MCAA: How to smooth product certification
Plans for streamlining product certification at six certification labs were among discussions at a Measurement, Control & Automation Association meeting. Topics included certification interchangeability, harmonized submission criteria, common processes for issue escalation, and one more you may not have considered....
Williamsburg, VA – Plans for streamline product certification at six certification labs were among discussions at the Measurement, Control & Automation Association May annual meeting in Tempe, AZ. The two-day meeting of 120 senior executives included discussion about certification interchangeability, harmonized submission criteria, common processes for issue escalation, and a national mark, among other points discussed. For more help on certification, with photos, read:
At the MCAA meeting, more than 70 association members talked with representatives of six nationally recognized testing laboratories that test and certify products. The Product Approval Process Summit was held immediately following the annual meeting. Members reported that time delays and price increases resulting from certifications have placed them at a competitive disadvantage around the world. The goal of the summit was to bring parties to the table to air issues and move forward.
The moderator, former industry executive Edward J. Curry of the consulting firm of Curry & Hurd, solicited information about projects and processes. The group looked at issues of timeliness and cost, and both sides agreed to continue the dialog through further meetings. Labs represented were CSA, FM, Intertek, MET Labs, TUV Rheinland, and UL. The NRTL program is monitored by the Department of Commerce whose representative, Indrek Grabbi, attended as an observer.
The first task will be to provide facts to put specifics on the issues. Discussions are likely to take place with insurance underwriters and customers to educate both groups on the interchangeability of NRTL certifications. Members talked about moving toward a harmonized set of submission criteria, common process for issue escalation, and a common set of languages/terminology. A National Mark and a matrix timetable for certification were discussed.
A committee will be established to begin the process of addressing issues and pulling together a program to involve members and executives from the labs.
Other topics at the meeting included:
Keynoter Dick Morley, inventor of the programmable logic controller and founder of Modicon and Andover Controls, addressed, among other topics, surface-to-volume ratio and its impact on innovation.
Dr. Michael Workman followed up on his presentation last year on changes in channel relationships, suggesting that sales people must become primarily information managers, not information providers to remain essential to their customers.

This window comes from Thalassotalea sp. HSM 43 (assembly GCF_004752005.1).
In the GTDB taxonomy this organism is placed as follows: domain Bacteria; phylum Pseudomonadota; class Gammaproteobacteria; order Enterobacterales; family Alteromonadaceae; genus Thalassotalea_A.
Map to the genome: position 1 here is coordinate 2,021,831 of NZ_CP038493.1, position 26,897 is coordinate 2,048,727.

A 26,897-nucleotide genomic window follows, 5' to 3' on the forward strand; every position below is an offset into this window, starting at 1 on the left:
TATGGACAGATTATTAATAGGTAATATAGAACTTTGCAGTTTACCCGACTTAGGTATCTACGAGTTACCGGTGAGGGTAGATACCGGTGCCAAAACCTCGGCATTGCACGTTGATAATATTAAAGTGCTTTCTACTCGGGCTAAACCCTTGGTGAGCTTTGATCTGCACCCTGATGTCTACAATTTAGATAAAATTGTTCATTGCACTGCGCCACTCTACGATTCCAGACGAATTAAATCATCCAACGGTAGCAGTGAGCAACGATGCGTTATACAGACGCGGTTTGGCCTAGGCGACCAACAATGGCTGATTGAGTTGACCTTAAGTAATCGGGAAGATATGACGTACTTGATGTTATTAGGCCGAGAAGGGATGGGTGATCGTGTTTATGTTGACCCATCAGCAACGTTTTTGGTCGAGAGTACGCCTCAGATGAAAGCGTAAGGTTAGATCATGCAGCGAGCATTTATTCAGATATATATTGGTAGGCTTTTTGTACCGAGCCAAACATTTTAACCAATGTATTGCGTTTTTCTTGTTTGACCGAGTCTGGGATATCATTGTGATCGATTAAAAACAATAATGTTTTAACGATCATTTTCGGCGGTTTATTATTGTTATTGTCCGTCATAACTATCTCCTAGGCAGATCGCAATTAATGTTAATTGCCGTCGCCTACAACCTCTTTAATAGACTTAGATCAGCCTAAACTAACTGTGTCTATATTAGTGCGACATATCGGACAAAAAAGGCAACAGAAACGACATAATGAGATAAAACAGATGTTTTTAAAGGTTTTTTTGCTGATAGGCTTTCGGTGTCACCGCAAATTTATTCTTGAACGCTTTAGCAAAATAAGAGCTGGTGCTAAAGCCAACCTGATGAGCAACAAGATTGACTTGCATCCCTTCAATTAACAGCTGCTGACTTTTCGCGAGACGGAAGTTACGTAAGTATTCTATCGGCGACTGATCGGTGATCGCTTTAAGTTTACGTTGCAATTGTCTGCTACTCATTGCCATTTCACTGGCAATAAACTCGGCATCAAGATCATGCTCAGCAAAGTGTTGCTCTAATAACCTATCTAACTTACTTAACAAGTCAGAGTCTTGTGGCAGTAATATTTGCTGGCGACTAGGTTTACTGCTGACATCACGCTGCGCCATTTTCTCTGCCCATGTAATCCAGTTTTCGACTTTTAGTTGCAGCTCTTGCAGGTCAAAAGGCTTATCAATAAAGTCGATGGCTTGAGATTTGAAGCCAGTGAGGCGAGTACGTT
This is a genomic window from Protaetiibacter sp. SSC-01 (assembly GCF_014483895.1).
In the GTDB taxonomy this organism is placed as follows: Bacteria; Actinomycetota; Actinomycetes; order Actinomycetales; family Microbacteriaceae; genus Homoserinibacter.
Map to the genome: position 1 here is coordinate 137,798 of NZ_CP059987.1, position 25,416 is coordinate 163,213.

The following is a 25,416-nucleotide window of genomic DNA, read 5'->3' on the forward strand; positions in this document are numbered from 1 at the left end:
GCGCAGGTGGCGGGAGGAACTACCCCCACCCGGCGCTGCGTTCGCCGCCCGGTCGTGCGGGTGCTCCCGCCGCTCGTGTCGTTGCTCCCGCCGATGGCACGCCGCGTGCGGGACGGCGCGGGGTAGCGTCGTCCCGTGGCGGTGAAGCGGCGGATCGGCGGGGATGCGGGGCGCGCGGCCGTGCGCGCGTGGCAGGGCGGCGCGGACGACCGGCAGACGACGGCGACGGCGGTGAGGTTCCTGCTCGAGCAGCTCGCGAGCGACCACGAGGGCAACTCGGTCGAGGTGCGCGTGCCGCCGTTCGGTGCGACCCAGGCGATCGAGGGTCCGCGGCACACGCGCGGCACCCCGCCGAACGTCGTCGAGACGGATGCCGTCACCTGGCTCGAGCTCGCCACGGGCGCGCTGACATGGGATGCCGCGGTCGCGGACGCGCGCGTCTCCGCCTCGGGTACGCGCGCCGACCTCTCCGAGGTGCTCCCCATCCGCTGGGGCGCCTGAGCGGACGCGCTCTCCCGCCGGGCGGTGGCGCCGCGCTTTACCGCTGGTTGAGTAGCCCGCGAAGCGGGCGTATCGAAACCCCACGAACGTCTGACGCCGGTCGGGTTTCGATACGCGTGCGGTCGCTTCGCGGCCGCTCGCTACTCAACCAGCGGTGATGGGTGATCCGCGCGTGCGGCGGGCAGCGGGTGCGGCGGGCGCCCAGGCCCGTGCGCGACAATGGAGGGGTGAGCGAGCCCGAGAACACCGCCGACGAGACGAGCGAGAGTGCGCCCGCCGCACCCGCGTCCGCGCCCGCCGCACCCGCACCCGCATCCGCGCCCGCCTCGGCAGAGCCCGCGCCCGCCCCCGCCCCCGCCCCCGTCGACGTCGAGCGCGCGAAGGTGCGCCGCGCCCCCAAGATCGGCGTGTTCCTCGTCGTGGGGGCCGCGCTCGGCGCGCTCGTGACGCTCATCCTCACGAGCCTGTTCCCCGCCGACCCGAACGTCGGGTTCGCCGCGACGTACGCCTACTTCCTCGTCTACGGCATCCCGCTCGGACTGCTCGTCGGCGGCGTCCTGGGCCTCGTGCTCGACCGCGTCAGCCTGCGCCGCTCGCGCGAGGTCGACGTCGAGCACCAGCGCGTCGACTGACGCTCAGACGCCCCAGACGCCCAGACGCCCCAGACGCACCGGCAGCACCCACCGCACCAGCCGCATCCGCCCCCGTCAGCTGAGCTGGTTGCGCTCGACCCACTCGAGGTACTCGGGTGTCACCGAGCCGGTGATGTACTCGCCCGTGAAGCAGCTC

Other segments included a review of the 2008 Operating Benchmarks Report , an economic forecast based upon the business cycles of user industries, new insights into selling products, and a discussion of innovation and product development. Expanded networking opportunities allowed attendees to share ideas and issues with each other.
Each year MMCA collects information on the operating performance of member companies — North American manufacturers and distributors of instrumentation, systems, and software used in industrial process control and factory automation. Members contribute financial information and the Association produces a report. Data is categorized by sales volume. The 2008 Operating Benchmarks Report covers 2003-2007 for companies in the industry. Forty-eight companies provided data, this year including 10 public companies. For the fourth year, the report includes a section on 15 industry companies from public data. An overview was presented at the Industry Forum. Full reports are available to participating member companies; non-members can contribute data and receive the aggregation for a fee.
Revenues for 2007 rose above 2006 from 4.2% to 16.3% (average) for members and over 20% for public companies in the industry. Revenue growth was substantial as was resulting income from operations. A factor in improved operating income is across-the-board management of selling and general and administrative expenses. This year larger companies increased R&D spending 30% in absolute dollars, while showing a decline as a percent of sales, likely attributable to a program of acquiring R&D by the larger companies. Smaller firms continued their investment at typically about 5% of sales. Global factors affected members– moving operations offshore, foreign exchange changes, energy and conservation initiatives by end-users, and R&D by acquisition.
In other news, MCAA elected David A. Wolfe, president of Acromag, Inc. as chairman for the next year. Wolfe holds a BS in Electrical Engineering from Oakland University and an MBA from the University of Phoenix, and has served on the Board since 2004. Also elected was Charlotte Hill, president/CEO of GF Signet LLC in El Monte, CA, to serve as vice chairman and treasurer. Michael Gerster, president of WIKA Instrument Corporation in Lawrenceville, GA, and Jeffrey Peters, president of Precision Digital Corporation of Natick, MA, were elected directors-at-large.
Growth expected: 3.6% a year, most in electronic flow, pressure, remote I/O, electronic level, MCAA says
Control Engineering News Desk
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